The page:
Cell Symposia: Functional RNAs
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Confirmed Speakers

Frédéric Allain, ETH Zurich, Switzerland
Ben Blencowe, University of Toronto, Canada
Ronald Breaker, Yale University, USA
Marc Bühler, Friedrich Miescher Institute for Biomedical Research, Switzerland
Witold Filipowicz, Friedrich Miescher Institute for Biomedical Research, Switzerland
Antonio Giraldez, Yale University, USA
Rachel Green, Johns Hopkins University, USA
Narry Kim, Seoul National University, South Korea
Reinhard Lührmann, Max Planck Institute for Biophysical Chemistry, Germany
Anna Pyle, Yale University, USA
Venki Ramakrishnan, MRC Laboratory of Molecular Biology, Cambridge, UK
Peter Sarnow, Stanford University, USA
Phillip Sharp, M.I.T., USA
Gisela Storz, National Institutes of Health, USA
Haruhiko Siomi, Keio University, Japan
Bill Theurkauf, University of Massachusetts, USA
Jörg Vogel, University of Würzburg, Germany
Juan Valcarcel (co-organizer), Centre de Regulació Genòmica, Spain
James Williamson, The Scripps Research Institute, USA
Sarah Woodson, Johns Hopkins University, USA

Organizing Committee

Boyana Konforti, Editor, Cell Reports
Miao-Chih Tsai
, Scientific Editor, Molecular Cell
Juan Valcarcel, Centre de Regulació Genòmica, Spain

Biology has yielded many surprises, but one of the greatest has certainly been the discovery that the human genome encodes only ~20,000 protein-coding genes, representing <2% of the total genome. As if that were not enough, it turns out that 90% of the genome is actively transcribed. These RNAs are more than a collection of protein-coding genes and their splice variants. Instead, they are the result of extensive antisense, overlapping, and non-coding RNA expression. Although initially dismissed as spurious transcriptional noise, recent evidence suggests that the so-called "dark matter" of the genome may play major biological roles in cellular development and metabolism.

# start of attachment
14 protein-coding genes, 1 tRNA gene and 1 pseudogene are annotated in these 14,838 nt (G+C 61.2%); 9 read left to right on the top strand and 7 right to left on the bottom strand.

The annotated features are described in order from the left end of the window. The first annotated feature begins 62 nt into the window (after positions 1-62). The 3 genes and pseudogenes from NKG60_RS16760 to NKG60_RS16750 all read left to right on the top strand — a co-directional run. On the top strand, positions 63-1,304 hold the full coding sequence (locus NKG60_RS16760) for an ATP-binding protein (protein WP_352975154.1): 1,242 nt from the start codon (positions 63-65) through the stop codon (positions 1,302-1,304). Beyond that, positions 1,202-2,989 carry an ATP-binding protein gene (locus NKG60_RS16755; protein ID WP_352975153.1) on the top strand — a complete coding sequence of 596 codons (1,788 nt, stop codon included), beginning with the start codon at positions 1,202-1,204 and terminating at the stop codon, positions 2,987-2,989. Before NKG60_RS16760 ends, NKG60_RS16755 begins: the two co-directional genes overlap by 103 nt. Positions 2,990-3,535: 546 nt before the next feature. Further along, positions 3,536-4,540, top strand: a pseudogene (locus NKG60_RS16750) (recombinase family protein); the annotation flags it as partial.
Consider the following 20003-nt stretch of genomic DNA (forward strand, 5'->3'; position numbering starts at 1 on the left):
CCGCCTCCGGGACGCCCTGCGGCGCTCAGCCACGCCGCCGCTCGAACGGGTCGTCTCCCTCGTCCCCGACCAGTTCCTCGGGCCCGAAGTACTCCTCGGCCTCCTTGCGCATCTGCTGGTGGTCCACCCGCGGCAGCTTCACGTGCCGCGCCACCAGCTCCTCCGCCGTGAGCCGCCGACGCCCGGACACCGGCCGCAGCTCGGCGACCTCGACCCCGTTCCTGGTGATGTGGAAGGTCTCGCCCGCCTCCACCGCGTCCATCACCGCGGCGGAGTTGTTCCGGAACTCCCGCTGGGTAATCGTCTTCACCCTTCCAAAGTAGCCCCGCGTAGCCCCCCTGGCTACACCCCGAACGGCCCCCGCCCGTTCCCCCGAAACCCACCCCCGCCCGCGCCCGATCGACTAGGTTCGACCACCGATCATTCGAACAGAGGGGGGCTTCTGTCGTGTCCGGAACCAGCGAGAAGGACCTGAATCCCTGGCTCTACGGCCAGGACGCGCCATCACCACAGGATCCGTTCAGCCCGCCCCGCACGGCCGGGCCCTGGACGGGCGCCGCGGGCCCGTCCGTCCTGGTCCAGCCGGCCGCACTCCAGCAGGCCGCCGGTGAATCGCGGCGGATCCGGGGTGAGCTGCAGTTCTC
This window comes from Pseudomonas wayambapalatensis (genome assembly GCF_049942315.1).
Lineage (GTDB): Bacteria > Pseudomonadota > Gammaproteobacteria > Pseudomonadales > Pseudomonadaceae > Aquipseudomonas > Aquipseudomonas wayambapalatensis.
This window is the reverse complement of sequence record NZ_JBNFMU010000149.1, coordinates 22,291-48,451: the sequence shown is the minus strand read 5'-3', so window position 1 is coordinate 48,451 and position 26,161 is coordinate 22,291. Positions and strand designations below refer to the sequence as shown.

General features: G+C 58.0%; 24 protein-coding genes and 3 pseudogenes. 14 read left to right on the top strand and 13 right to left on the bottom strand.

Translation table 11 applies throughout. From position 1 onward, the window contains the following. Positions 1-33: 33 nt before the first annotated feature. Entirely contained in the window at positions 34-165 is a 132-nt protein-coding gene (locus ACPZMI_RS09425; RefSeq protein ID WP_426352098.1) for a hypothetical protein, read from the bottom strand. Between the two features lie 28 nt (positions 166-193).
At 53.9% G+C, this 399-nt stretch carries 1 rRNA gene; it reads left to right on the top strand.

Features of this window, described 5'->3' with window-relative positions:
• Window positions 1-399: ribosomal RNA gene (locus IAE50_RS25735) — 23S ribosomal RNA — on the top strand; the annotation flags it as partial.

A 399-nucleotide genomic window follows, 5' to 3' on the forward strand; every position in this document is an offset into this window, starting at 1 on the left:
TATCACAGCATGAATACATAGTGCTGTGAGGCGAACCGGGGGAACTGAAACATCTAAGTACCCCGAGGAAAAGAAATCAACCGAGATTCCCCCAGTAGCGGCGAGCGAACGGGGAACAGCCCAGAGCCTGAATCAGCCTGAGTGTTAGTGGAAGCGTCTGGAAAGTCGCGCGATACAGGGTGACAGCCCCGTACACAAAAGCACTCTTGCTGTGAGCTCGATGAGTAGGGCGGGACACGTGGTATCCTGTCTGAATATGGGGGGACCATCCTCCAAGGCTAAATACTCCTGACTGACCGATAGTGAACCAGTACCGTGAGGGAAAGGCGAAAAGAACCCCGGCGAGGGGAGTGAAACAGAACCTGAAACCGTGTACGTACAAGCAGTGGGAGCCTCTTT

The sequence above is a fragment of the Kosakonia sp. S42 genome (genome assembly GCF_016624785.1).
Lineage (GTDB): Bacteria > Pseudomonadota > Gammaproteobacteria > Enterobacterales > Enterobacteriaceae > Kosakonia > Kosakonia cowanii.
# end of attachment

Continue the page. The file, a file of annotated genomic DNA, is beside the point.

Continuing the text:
The goal of this symposium is to bring together researchers who are experts in RNA chemistry and biology with those who want to learn about RNA. The idea is to cover the basics in order to bring all participants quickly up to speed and then move on to the major questions in the field. The sessions will encompass a range of topics, such as the properties of RNA, RNA recognition and RNP assembly, and the function of RNPs in cellular development and disease. By providing ample time for questions and discussion, we hope that all participants will come away with a renewed appreciation for “life's indispensable molecule.”

Sponsors/Exhibitors

Thermo Scientific
abcam
antibodies-online

nanostring

Novus Biologicals

Zymo Research

Supporting Publications

Supporting Publications - Cell Reports

Supporting Publications - Molecular Cell